Keith Strudler: Cheating At Bridge
The last time I played bride ended badly. It was probably some 25 or 30 years ago, and I was playing, not surprisingly, with my grandmother. My knowledge of bridge was hazy at best. But in this final bridge game, I ended up teaming with my father, who also didn’t really know how to play, and against my grandmother, who was something of an expert, and my mom. My dad and I basically decided the only way to win was kind of cheat by sending signals to each other. That did go over really well with the rest of the family, and the game ended in one giant argument that seemed to last for most of the rest of the vacation we were on. With that, I decided it was best that I retire from the bridge circuit and focus my efforts on more constructive pursuits, like mahjong.
So when I read last week that the World Bridge Federation suspended top bridge athlete Geir Helgemo for taking banned substance, I was in no way surprised. If I had to play bridge every day like he does, I’d need to take something as well. Helgemo, and I apologize to the entire bridge community for mispronunciations as well as all general mischaracterizations of the sport, is now suspended until November for testing positive for synthetic testosterone and Clomifene, which apparently is an infertility drug. As luck would have it, Helgemo is currently serving an unrelated prison term in Norway for tax fraud. So this suspension may have come at an opportune moment.
Bridge as a sport, and I won’t get into the technical definition of sport, because it’s recognized by the International Olympic Committee is overseen by the World Anti-Doping Agency, just like cycling and track and swimming are. Which means it’s competitors have to steer clear of the same banned substance list that sprinters might use to get faster and stronger. And for the record, chess follows the same rules. Just in case you’re curious.
Helgemo says he didn’t intentionally take the banned substances, but assume it happened through a weight loss substance he was taking. Obviously, as a skilled professional athlete, we’d expect him to know better. I assume all other bridge competitors will take notice. And I think I speak for the majority who will be thrilled to finally see clean bridge played in its pure form. Like everyone, I only hope we can trust in the integrity of bridge records, whatever they may be.
Now, there is an obvious question here. That is, why would I or anyone care if someone playing bridge is taking steroids? Assuming there’s not a new part of the sport that measures physical strength, I can’t imagine it helps. I’d guess that like 99% of the things on that banned list won’t make anyone a better bridge or chess player. I’d even guess that side effects like wild mood swings might even seem counterproductive in a sport that requires some measure of calm. Now, I would imagine that there are some things that might help a bridge player through days of concentration. Like caffeine, and whatever college kids use to make it through final exams and fraternity rush. Many if not most of those are also banned, at least in quantity. But subjecting bridge players to the same generic testing as an Olympic weight lifter feels wrong.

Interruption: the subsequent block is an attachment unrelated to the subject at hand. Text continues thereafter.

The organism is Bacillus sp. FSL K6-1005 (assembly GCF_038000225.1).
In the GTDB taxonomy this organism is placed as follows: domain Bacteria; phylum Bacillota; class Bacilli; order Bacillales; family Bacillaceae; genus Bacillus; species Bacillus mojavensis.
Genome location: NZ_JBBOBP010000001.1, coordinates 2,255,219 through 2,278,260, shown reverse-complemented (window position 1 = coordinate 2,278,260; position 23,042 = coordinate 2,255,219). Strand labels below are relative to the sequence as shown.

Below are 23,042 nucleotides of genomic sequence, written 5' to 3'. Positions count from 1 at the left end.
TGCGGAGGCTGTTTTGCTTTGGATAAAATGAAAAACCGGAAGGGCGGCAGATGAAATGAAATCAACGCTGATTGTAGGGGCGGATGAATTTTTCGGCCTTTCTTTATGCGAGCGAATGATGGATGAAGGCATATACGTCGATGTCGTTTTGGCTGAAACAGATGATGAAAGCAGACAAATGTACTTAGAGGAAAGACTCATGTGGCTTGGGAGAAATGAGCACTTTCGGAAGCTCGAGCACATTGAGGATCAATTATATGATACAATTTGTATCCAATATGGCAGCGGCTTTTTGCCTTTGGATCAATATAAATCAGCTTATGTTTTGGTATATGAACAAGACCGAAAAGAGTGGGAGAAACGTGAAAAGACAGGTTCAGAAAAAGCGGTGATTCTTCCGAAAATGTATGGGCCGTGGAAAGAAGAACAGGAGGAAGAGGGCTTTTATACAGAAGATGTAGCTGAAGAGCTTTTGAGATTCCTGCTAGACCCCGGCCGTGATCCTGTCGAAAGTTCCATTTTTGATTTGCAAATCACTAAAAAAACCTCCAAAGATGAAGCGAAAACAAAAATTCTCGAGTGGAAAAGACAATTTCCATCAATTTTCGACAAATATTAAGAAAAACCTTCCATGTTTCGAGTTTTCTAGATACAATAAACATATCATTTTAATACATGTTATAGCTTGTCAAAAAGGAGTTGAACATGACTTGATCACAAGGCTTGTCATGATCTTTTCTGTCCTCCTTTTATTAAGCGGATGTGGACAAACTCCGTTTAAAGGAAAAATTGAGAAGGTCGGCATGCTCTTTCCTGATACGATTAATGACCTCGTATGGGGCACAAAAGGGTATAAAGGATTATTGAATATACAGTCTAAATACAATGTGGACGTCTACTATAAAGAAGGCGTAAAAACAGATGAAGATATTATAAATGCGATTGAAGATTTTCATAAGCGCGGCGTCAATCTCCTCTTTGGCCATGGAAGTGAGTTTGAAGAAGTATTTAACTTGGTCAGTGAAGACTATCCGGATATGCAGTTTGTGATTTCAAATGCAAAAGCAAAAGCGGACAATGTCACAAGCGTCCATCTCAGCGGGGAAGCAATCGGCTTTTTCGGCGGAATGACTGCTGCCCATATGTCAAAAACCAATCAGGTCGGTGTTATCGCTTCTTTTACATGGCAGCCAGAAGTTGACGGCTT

But perhaps it also gets to the larger question about performance enhancing drugs and elite athletes. It’s not simply whether bridge players should be tested for testosterone and fertility drugs. It’s whether any athlete should, card playing or not. The issue of Geir Helgemo isn’t all that dissimilar to those of many elite competitors, as odd as that might seem. It’s an issue about the role of maintaining a sense of purity to competition in a world where man and technology increasingly operate in a single silo. There are countless things that athletes can do to make themselves better at their sport. Some of them, like practice, are clearly legal. Others, like steroids, not so much. And that’s supposed to have some rationale behind it, whether it be how natural the supplement is or the extent to which the sport maintains its human integrity. It’s a recognition of the sociological place in which sport exists, where it’s not simply a series of tasks, but a constant negotiation in the context of time, place, and technology. That’s how Geir Helgemo ended up banned from bridge. Not because he took something that’s going to make him better at bridge – and certainly not better at legally doing his taxes – but because it violated a negotiated norm. Perhaps that’s simply the reality of sport, something that will become more and more challenging in a world of ones and zeros, where e-sport may eclipse its human counterpart. I’d simply suggest that perhaps it shouldn’t always be that way.
Does that mean I favor the steroid Olympics – a former Saturday Night Live skit, by the way. I don’t know. But I don’t know that keeping bridge and track athletes on the sidelines for taking something that may or may not help is a long term strategy either. I suppose like anything, the answer is, it’s complicated.
Fortunately for me, I don’t really have to worry about it. My bridge career ended long, long ago.
Keith Strudler is the director of the School of Communication and Media at Montclair State University. You can follow him on twitter at @KeithStrudler
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